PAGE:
Today is April 1st, which means, no one you know is suddenly pregnant, you're not fired (or maybe you are, who knows really?), and it's very unlikely you or someone you know just won the lottery.
After all, the first day of April has long been the domain for pranksters and jokers who are trying to pull one over on you. That means, today you trust no one and nothing and everything is worth a second, skeptical glance.
The cheeky tradition is observed across dozens of cultures and is known by many different names, but, occasionally the joke can be taken too far. In fact, here are four (verifiable!) real-world examples of when April Fools just wasn't that funny.
BBC's Spaghetti Trees
Easily the best April Fools joke in the history of pranks, the Spaghetti Tree Hoax was FAKE NEWS before FAKE NEWS was a thing.
To set the stage: A current events show known as "Panorama" regularly took BBC viewers to exotic locations to explore the local landmarks and culture of the country. One report that aired on April Fools, 1957, was about an industrious family in Switzerland who worked hard every year to bring in the pasta crop by harvesting spaghetti from the "Spaghetti tree."
At the time, spaghetti wasn't the same well-known dinner staple it is now. Because Britons were unaware that the pasta was just a little wheat flour and water, people were thrilled to learn they could grow their own spaghetti. Hundreds of viewers called the BBC asking for tips on raising their own "spaghetti tree."
The broadcast was later referred as the "biggest hoax that any reputable news establishment ever pulled."
Drop the Mic on GMail
Everyone knows how difficult it can be to communicate emotion and emphasis while writing an email. That thinking may be why Google believed they could get away with adding a "Drop the Mic" feature to Gmail. In 2016, the more than 1 billion users of the email service were briefly given the ability to add gif of a Minion dropping a microphone to the end of their email. The feature would also auto-archive any responses sent back to you on that thread, allowing you to have the "last word" (or at least the illusion of that).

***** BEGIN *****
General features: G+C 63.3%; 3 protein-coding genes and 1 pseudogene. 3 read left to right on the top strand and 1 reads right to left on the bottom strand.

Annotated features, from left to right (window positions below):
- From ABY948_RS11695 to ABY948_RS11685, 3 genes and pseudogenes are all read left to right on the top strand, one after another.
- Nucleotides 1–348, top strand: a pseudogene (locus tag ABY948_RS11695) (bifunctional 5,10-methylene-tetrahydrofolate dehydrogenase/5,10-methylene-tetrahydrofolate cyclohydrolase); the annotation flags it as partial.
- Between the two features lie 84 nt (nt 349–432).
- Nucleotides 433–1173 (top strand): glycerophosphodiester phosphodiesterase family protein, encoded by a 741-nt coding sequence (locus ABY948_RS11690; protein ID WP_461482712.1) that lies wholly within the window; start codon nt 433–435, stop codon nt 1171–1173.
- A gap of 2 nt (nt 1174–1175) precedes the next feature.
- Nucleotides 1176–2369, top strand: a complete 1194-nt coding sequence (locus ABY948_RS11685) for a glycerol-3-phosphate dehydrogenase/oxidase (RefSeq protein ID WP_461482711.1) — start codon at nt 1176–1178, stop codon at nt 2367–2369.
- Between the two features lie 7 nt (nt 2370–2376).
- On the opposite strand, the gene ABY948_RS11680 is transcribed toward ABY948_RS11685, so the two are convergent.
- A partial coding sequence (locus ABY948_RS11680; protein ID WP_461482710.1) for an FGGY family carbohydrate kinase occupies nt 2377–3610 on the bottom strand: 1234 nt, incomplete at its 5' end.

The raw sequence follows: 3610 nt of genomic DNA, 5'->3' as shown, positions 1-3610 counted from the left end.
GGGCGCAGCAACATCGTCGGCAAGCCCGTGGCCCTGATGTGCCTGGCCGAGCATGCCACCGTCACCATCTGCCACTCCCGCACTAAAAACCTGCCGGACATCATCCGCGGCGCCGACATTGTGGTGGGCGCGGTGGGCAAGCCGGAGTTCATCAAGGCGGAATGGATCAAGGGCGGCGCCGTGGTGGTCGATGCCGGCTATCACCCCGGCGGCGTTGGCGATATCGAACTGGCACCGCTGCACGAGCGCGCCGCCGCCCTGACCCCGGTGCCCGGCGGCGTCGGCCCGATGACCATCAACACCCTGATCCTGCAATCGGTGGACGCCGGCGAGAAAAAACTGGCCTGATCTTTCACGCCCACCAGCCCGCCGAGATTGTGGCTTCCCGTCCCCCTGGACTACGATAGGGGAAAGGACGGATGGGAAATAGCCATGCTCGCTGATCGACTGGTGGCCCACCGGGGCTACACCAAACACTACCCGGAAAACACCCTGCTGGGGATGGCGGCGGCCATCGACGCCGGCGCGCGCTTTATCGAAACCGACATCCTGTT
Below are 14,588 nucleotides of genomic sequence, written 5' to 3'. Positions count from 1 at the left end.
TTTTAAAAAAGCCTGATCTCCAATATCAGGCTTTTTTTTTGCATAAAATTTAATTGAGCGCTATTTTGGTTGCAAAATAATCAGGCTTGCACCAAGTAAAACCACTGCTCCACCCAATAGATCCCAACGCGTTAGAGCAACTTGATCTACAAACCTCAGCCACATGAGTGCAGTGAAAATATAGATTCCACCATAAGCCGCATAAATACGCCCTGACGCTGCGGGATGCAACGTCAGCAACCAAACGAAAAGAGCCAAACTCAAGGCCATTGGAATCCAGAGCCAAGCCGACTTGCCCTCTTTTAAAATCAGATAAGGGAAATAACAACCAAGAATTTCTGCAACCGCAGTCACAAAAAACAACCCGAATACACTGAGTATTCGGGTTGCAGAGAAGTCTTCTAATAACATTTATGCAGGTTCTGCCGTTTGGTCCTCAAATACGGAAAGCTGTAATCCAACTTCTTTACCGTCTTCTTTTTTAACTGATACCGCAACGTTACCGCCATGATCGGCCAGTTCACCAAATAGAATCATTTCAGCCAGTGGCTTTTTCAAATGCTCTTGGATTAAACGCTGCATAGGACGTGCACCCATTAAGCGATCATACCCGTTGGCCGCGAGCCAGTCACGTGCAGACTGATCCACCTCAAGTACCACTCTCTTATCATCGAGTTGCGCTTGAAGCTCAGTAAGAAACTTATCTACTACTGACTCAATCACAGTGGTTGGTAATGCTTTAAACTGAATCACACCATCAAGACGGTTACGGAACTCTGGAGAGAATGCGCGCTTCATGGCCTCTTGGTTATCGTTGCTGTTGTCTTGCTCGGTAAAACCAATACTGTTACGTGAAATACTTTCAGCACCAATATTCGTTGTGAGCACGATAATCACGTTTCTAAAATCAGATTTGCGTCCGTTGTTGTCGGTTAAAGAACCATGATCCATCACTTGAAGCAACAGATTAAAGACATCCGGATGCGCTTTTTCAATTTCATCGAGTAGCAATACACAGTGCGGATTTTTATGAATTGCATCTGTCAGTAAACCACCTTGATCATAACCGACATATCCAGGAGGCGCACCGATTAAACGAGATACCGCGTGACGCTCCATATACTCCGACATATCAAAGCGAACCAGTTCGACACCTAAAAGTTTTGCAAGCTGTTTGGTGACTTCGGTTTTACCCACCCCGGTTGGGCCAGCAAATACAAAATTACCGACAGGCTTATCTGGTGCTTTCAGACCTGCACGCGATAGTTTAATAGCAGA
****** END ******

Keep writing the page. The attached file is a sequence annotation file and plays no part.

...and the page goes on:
Unfortunately, many users weren't aware of the difference between the orange 'mic drop send' button and the normal boring 'send' button, so the prank created havoc with people's email. One man even claimed he lost his because of the mic drop gif feature.
The online search giant apologized for the new feature, with Google software engineer Victorbogdan Anchidin writing in a blog that, "Well, it looks like we pranked ourselves this year.😟 Due to a bug, the Mic Drop feature inadvertently caused more headaches than laughs."
We realize many of you use Gmail for very important messages, and we are sorry if Mic Drop was in any way harmful to you. Note that if you’re a Google Apps business, education or government user this feature was never turned on.
Future Google April Fools pranks were far less destructive. Last year's prank from Google allowed users to play a round of "Where's Waldo" with their Google Maps application.
Color Television is Achievable Through Pantyhose!
Television in the 60's was mostly a black and white affair, with color televisions only becoming popular in the mid-decade when more broadcasters began broadcasting color television signals. Until then, people were stuck with their black and white sets - or were they?
In 1962, Swedish broadcaster, Svergies, aired a segment with a "scientific expert" who said it was possible for people to easily upgrade their TV sets from black and white to color by simply stretching a pair of pantyhose over the TV screens.
But, because physics doesn't work that way, people just ended up being stuck with TVs that had a pair of broken pantyhoses lined around them.
Oh, by the way, Sweden wouldn't get color TV broadcasts until 1970.
The Great Blue Hill Eruption
A Boston TV producer who wanted to get in on the fun for April Fools in 1980 decided to produce a television broadcast about a hill in Milton, Massachusetts that had suddenly turned into a volcano and was currently belching out lava and spewing flames. To make the segment believable for viewers at home, the producer, Homer Cilley, included used fake warnings from then-president Jimmy Carter as well as footage from the recent eruption from Mt. Saint Helens.
Cilley included a title card at the end that informed viewers the segement had been a joke, but by then, the fake news had spread and hundreds of panicked citizens were busy calling law enforcement's phone lines to find out exactly what was going on. The producer was fired shortly after the broadcast aired for failing to exercise "good news judgement" and for breaching FCC regulations.
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